Adding Object Storage Capabilities To NAS – iXsystems Briefing Note

Object storage is rising in popularity in data centers of all sizes. While many object storage vendors try to position it to be a replacement for NAS, doing so requires the vendor to provide some form of emulation so the data center can continue to use NFS and SMB. What if the problem was solved from the other direction, adding object storage capabilities to the NAS system? That’s exactly what iXsystems did in the recent update to its TrueNAS Enterprise operating system.

Do You Need Object Storage?

Most data centers make the jump to object storage to store a specific type of data, often created by modern applications or devices that communicate via the S3 protocol. As part of this conversion they also want to leverage the cost effectiveness and scalability of the object design vs. the expense and rigidness of their existing legacy NAS system.

What if instead of jumping to object storage, IT decided to implement a more cost effective and scalable NAS, one that had a file system that could support the volume capacities and file system counts of today’s data center? If that NAS was also sold at a reasonable price, instead of the somewhat overbearing price points of legacy NAS vendors, then there may not be a need to go to object storage.

The NAS vendor could steal a page right out of the object storage playbook. Create a software defined NAS that can run on commodity hardware. iXsystems is an example of a company that has done just that with its TrueNAS solution.

Object Storage is Needed

Despite how powerful and advanced the standard NAS file system becomes there is no question that many organizations will need an S3 object storage capability, either now or in the near future. They will have devices or applications that require S3 support. In many cases though, that need will remain small. Instead of buying a whole new platform it may make sense to just add S3 to the existing NAS. Ideally the system should allow a single volume to have access via NFS, SMB or S3 protocols at the same time, making the conversion more seamless.

Introducing TrueNAS 11.0

TrueNAS 11.0 introduces support for the object-based Amazon simple storage service (S3) API. Customers can now test, develop, and deploy applications on TrueNAS as part of a private or hybrid cloud. The volumes can be simultaneously accessed by NFS, SMB and S3 which enables data to be fed to the system via legacy devices and then analyzed by an application that requires S3 protocol support.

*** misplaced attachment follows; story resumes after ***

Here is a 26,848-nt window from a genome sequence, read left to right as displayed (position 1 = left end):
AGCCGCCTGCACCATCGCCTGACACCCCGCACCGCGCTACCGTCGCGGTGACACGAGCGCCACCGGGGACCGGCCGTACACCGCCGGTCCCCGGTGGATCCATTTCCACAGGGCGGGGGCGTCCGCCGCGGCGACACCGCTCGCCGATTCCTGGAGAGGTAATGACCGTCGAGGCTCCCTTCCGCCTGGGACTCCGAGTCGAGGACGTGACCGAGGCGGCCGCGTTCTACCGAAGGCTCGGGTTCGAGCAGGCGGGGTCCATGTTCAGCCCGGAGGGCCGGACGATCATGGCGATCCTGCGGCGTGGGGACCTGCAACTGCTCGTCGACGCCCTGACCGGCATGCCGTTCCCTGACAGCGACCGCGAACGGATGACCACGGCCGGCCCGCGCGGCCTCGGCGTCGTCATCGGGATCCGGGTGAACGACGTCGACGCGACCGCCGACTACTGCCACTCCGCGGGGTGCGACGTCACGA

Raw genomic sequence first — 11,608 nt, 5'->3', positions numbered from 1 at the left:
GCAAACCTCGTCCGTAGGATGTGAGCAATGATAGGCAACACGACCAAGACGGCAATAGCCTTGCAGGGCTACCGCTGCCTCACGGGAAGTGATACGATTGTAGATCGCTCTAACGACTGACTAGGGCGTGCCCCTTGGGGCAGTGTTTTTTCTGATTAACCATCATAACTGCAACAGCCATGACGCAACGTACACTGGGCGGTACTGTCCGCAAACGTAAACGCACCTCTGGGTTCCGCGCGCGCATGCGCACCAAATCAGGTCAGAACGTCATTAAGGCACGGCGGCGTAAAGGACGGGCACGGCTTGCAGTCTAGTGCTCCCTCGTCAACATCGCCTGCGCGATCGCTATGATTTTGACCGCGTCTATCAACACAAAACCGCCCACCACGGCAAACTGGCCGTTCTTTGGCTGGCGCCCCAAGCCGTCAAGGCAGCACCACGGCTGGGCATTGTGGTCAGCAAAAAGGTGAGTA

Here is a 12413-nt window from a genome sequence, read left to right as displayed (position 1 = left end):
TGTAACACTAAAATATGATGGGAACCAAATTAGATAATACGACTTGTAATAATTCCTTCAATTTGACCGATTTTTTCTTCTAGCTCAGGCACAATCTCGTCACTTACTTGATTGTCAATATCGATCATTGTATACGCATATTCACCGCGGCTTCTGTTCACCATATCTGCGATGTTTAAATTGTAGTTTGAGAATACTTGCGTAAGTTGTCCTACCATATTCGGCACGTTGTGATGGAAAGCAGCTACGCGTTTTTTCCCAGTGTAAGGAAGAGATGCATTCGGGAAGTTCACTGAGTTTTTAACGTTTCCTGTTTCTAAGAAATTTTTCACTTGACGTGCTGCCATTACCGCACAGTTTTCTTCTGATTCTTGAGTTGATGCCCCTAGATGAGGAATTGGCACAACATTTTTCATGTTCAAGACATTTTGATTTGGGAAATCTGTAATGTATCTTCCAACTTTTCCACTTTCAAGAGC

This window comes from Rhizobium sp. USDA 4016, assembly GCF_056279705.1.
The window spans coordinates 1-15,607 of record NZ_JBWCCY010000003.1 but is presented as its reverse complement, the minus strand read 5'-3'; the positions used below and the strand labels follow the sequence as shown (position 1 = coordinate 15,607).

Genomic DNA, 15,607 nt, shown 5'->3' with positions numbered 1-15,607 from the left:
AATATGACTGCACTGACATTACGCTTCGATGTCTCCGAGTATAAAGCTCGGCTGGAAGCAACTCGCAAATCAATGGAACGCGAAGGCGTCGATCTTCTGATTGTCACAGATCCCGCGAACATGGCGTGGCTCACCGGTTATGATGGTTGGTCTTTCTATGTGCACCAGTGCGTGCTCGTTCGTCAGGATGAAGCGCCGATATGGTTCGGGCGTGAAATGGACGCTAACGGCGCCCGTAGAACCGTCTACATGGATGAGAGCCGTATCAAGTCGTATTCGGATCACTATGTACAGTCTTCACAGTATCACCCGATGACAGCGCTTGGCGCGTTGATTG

While S3 Support was the big headline grabber for this release, iXsystems also made specific system level improvements to block, NFS and SMB access. In testing, the company claims that certain storage operations, such as serving up files, operate up to 25% faster with an up to 45% reduction of latency than the same storage operations using prior versions of TrueNAS.

StorageSwiss Take

Sometimes the easiest solution is also the best. For data centers looking to test and learn about cloud applications or data centers with only an initial cloud application or two, adding S3 support to a well understood storage system style (NAS) instead of moving to an entirely different way of doing things (object storage) may make more sense. Which makes the most sense for your data center depends on a lot of variables, but TrueNAS 11 certainly should be added to most IT planners’ consideration list as they map-out cloud storage strategies.

Storage Switzerland is at Flash Memory Summit 2017. Click here to see all our FMS2017 posts.

Eight years ago George Crump, founded Storage Switzerland with one simple goal. To educate IT professionals about all aspects of data center storage. He is the primary contributor to Storage Switzerland and is and a heavily sought after public speaker. With 25 years of experience designing storage solutions for data centers across the US, he has seen the birth of such technologies as RAID, NAS and SAN, Virtualization, Cloud and Enterprise Flash. Prior to founding Storage Switzerland he was CTO at one the nation's largest storage integrators where he was in charge of technology testing, integration and product selection.

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